Sunday, 28 April 2013

The 'Golden Years'

Once World War 2 had come to an end, the government had a changed view on the economy. There was a unanimous agreement that the economy could not be returned to the conditions of the 1930s. A prime opportunity had presented itself for economic betterment to take place. The war experience could fuel this improvement along with breakthroughs in Keynesian economic theory.

In weighing up what exactly the government could do to improve the economy from the 1930 levels, three main areas appear. Firstly, could they try a policy of nationalisation? The short answer to this was no. Many key industries were already under national control, such as steel, coal and the railways and most other important industries were so highly regulated already that nationalising them completely would have been ineffective. So, the policy of nationalisation was crossed off the list. Could they try and raise public spending? Well, in reality - not really. Public spending was already high at 37% of GDP in 1948, most of this going on social safety nets rather than boosting the economy. Any further public spending would be unsustainable. There goes public spending off the list. The option that was chosen was macroeconomic management.

The 1950s was a period of breakthrough for Keynesian theory. It saw the policy of demand management come to flourish - or better known: 'Stop-Go'. The idea behind this policy was constant tweaking of the economy to keep it heading in the right direction and to avoid overheating or recession. When unemployment began to rise, the government would loosen policy and when the economy looked like it was overheating the government would tighten policy again. Did it work? Eh... In some senses, yes, in most other senses, not really. If you place a high priority on unemployment then it could be passed as a success - unemployment reached historically low levels and fluctuated around the 1.5-2.5% mark. Living standards also rose. However, this was at the cost of frequent balance of payment crises, slower growth than the UK's major competitors and inflation (although not runaway inflation).

The policy had a famous critic in the form of the economist RCO Matthews. He had his doubts about Keynesian theory. The basic thrust of his argument was that the reason unemployment was so low wasn't to do with the policy the government had implemented - this policy only affected unemployment at the margin. He claimed that demand was higher than pre-war levels, but not because of financial policy. Tax was higher than spending, budgetary policy tended to be deflationary and interest rates were consistently higher in the 50s.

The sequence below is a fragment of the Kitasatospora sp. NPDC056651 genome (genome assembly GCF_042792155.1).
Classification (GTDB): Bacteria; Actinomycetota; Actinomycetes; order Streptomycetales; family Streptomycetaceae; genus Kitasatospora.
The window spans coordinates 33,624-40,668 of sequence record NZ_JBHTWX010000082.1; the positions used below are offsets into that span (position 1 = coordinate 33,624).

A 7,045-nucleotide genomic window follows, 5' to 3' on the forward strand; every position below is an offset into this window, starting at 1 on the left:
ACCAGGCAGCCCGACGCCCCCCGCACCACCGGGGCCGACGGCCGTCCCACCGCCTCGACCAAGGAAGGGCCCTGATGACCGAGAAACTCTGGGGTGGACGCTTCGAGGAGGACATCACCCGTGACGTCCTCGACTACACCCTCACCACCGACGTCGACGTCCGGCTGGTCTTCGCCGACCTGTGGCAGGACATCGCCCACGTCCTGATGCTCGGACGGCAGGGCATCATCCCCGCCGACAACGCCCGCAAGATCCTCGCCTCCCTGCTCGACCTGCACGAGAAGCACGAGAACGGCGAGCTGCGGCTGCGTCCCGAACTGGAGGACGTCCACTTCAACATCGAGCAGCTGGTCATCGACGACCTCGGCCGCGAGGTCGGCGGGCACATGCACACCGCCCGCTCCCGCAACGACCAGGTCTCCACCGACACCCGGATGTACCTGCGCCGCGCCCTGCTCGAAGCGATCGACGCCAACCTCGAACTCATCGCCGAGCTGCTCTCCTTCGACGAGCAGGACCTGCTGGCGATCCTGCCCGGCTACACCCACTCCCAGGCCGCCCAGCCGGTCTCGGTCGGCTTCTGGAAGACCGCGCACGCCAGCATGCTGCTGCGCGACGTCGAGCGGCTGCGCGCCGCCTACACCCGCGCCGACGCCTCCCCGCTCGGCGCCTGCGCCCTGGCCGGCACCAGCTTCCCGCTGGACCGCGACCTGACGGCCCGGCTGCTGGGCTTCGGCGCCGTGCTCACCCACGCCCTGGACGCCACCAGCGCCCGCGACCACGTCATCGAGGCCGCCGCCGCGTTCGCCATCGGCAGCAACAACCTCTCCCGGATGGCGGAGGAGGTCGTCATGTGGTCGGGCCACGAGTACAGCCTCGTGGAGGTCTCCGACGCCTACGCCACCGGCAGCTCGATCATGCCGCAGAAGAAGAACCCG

So what could the other reasons for the low unemployment be? Some have put it down to high investment rates. Investment was especially higher than in 1939 and most of it was coming from the private sector. Investment is a fickle economic variable that depends a lot on confidence. From 1950-1973 there was a world economic boom which is the reason for this high investment. In Europe and Asia, war had hit harder than in the US. This left a lot of scope for 'catch up' growth to repair the war damage using the best practice techniques. Many workers also moved into more productive sectors such as services instead of agriculture. As well as this, world trade barriers come down and the Bretton Woods system begins to function efficiently as the USA pump the system with overseas aid and defence spending. Overall, world demand increases which fuels investment and productivity growth. This growth in world trade in a way drags the British economy along with it.

Another contributory factor for the higher investment comes from Broadberry. Productivity rises were higher than wage rises which favours job creation. As well as this, wage restraints continued through the 1960s, essentially increasing firms profits allowing investment to take place. The wage restraints were supplemented by cheaper imports of food and raw materials to keep living standards rising.

We can conclude the 'Golden Age' by saying that, yes, full employment was pretty much achieved, but it wasn't all down to the wonders of government policy. They were helped a great deal by very favourable conditions around the world. With hindsight, we can also see that this is only a temporary purple patch for Britain as problems begin to crop up. 

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